Where diploma dreams go to die

Outside of its elite private institutions, Chicago is the The City Where Diploma Dreams Go to Die, writes Kevin Carey of Education Sector. Chicago State is at risk of losing accreditation because so few students earn a degree: The six-year graduation rate is 13 percent; after eight years, that rises to only 27 percent.  Other Chicago colleges also have trouble educating poorly prepared students:

The graduation rate for black students at Northeastern Illinois University, in Chicago, is 4 percent. Even the Chicago branch of the University of Illinois graduates fewer than half of its students in six years.

These are Arne Duncan’s students washing out of college, Carey notes.

Since becoming secretary of education, Duncan has repeatedly denounced the “dropout factories” in urban school systems, high schools that routinely fail to graduate most of their students. What about the dropout factories in higher education? They serve the same students in the same places, and are performing even worse.

To its credit, the Obama administration has proposed spending tens of billions of new dollars on Pell Grants, community colleges, and an Access and Completion Fund. But as now designed, those reforms won’t be nearly enough to turn things around in cities like Chicago.

Many colleges receive accreditation despite dismal graduation rates, Carey writes. There’s no sense of urgency to close failing colleges. Chicago State probably will survive. The standards are very, very low.

Illinois defines proficiency at a below-basic level by national standards. So many students were failing the eighth-grade math test that officials lowered the passing bar from the 67th to the 38th percentile in 2006, reports the Chicago Sun-Times. Not surprisingly, failure rates soar in high school, when students take a test linked to the ACT.

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Comments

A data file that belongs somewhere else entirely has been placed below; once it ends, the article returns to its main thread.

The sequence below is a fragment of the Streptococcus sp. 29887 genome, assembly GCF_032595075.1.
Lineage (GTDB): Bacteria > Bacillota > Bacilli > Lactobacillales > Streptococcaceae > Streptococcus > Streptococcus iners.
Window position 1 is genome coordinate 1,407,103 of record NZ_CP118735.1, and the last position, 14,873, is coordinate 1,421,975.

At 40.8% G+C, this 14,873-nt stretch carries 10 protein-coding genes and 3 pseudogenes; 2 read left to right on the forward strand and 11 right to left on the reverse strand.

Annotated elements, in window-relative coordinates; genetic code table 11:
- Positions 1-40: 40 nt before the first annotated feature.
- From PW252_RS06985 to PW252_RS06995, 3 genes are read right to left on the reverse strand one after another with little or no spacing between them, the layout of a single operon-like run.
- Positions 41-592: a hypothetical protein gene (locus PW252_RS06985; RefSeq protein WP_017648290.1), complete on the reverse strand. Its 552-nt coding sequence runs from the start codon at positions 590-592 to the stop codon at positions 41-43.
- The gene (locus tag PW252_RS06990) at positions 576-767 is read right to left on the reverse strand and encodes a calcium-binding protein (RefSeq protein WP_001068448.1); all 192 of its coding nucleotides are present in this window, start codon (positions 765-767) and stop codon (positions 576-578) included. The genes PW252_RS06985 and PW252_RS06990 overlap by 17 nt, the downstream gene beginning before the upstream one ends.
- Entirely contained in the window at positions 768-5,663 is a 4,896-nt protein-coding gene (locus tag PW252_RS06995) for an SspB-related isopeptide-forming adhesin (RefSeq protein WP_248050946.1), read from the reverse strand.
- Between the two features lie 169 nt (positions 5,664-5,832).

1. They don’t fail in high school or college, they fail many years earlier, when the schools COULD tell the parents the truth – your child can’t read or do math on grade level – but won’t, for fear of losing their job.
    Instead, the students are passed along.

  2. Cardinal Fang says:

    “The six-year graduation rate is 13 percent; after eight years, that rises to only 27 percent.”

    Those statistics jump out. The eight year graduation rate is over *double* the six year graduation rate. That suggests to me that the students are not hopeless, or at least not all of them are hopeless. Rather, they are unprepared, and probably working their way through college. It’s taking them longer than four years, but a quarter of them are getting through. I wonder what the ten year graduation rate is.

    Given the students they are educating, who are mostly poor and underprepared, what are other colleges doing to get a better graduation rate?

  3. Cardinal Fang says:

    “These are Arne Duncan’s students washing out of college, Carey notes.”

    Not really. Duncan became CEO of the Chicago public schools in 2001. These six-year graduation numbers are for students who started college in 2002 and failed to graduate by 2008. In other words, these students were high school seniors by the time they were under Duncan’s purview.

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